2. The most effective way to achieve full harmonisation would be a single cross-sectoral European legal framework forming a basis for sector-specific rules. This would also ensure that the scope of the data collected by those obliged to check identities was identical across the EU. The time-consuming subsequent verification of individual credentials, which is normally required today if data are to be reused, could then be reduced to a minimum.
  3. Furthermore, lawmakers must create a framework that enables legal certainty in the relationship between the identity verifier and the issuer. This is because verifiers must, in their own interest and to fulfil their regulatory obligations, be able to rely on the fact that the identity data provided by the issuer have been duly collected in compliance with the requirements to which the issuer is subject (e.g. requirements concerning identification and updating information). Liability issues, such as liability limits, must also be considered to ensure a fair balance of interests and set effective incentives.

The upcoming revision of the eIDAS Regulation should be used to set horizontally standardised requirements at European level by means of full harmonisation and to facilitate cross-border identification processes. This could help to create a coherent EU-wide solution for the cross-sectoral use and reuse of digital identities. The existing eIDAS assurance levels (“low”, “substantial” and “high”) could, in addition, be used to reflect case-specific or sector-specific needs and risks along the lines of their current application in e-government. Binding rules would also be required to determine which eIDAS assurance level was necessary for which use case. The “substantial” level would be appropriate for identification in compliance with anti-money laundering regulations, as is currently required for qualified TSPs when creating a QES.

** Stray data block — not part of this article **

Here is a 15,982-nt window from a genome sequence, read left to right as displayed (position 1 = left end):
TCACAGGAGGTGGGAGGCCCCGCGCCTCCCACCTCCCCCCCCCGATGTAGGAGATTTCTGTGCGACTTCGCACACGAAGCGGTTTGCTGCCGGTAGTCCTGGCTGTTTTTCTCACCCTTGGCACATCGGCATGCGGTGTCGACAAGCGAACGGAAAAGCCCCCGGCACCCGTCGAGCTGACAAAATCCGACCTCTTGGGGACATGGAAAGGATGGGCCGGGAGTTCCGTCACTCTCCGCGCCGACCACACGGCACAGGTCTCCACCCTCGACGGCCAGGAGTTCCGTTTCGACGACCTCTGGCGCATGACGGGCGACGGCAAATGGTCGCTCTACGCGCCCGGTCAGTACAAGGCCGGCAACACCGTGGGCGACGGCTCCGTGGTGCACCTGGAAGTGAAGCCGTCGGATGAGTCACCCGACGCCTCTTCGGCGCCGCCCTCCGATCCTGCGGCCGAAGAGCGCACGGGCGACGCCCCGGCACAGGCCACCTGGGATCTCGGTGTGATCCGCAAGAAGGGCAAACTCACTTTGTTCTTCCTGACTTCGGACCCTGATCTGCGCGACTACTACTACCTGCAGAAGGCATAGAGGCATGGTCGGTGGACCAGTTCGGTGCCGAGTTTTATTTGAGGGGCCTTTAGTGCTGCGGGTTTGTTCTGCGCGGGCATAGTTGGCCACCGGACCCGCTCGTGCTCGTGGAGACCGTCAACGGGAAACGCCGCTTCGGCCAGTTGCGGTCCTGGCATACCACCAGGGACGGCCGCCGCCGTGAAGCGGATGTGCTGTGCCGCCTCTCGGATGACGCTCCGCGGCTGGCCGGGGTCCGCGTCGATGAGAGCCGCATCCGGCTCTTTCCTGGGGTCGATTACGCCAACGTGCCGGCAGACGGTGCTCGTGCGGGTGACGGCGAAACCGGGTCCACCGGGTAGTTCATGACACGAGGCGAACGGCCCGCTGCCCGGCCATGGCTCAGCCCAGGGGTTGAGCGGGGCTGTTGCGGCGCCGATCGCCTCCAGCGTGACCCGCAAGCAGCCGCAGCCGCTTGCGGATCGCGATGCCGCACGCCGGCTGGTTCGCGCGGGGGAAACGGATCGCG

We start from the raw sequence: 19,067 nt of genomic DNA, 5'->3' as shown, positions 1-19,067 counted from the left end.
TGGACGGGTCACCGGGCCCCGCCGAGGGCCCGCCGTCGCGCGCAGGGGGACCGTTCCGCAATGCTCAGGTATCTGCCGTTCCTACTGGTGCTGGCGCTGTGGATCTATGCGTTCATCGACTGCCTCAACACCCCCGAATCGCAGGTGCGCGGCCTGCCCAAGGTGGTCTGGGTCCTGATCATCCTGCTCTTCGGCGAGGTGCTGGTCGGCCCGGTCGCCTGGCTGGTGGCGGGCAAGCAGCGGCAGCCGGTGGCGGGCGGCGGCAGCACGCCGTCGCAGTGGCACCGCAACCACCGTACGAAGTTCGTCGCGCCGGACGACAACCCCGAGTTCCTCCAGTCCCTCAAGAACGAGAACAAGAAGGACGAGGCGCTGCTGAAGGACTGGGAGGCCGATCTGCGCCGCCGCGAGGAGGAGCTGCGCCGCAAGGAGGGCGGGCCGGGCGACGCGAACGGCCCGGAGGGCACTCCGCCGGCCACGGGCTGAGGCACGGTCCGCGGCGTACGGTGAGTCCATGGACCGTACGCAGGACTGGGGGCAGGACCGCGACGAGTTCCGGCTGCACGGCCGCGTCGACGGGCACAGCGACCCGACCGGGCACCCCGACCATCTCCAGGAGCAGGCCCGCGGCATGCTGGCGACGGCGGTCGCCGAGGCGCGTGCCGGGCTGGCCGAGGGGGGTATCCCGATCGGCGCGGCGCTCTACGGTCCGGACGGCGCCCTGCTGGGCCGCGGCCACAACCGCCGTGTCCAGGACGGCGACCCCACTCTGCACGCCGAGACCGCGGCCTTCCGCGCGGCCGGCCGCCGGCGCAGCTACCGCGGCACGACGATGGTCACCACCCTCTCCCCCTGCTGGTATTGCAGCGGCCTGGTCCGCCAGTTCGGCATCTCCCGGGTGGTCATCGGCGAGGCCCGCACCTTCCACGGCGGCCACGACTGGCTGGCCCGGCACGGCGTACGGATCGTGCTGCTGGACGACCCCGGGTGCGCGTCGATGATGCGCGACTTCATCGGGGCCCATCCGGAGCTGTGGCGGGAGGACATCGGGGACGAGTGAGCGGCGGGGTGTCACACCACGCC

4.4 Interoperability between identity providers 

The development of digital identity solutions varies across the EU: existing solutions are limited to national markets. The German market is especially fragmented; there are numerous providers, none of which has yet reached a critical mass. An ID ecosystem offers the opportunity to ensure the usability of digital identities by means of different identity schemes and thus help to boost the use of digital identities. The problem is that existing identity solutions are not compatible with one other. They were designed as self-contained solutions with their own interfaces, data credentials and frameworks. Data interoperability between individual identity providers and international networks is an important prerequisite for a fast and robust data exchange.

It is true that schemes already make use of international standards: OAuth 2.0 and OpenIDConnect are established conventions used by identification and authentication services worldwide. But they only function within each closed scheme and are rarely interoperable. As a result, internet portals sometimes support up to seven single sign-on providers. There is also an increasing trend towards the emergence of decentralised approaches to storing identity data according to the principle of self-sovereign identities using DLT. These decentralised approaches are based on standardised communication protocols (DIDcomm) and data standards for decentralised identifiers (DIDs) and verifiable credentials which have been globally defined by the Decentralized Identity Foundation (DIF) and the World Wide Web Consortium (W3C). Their goal is interoperability across schemes and national borders.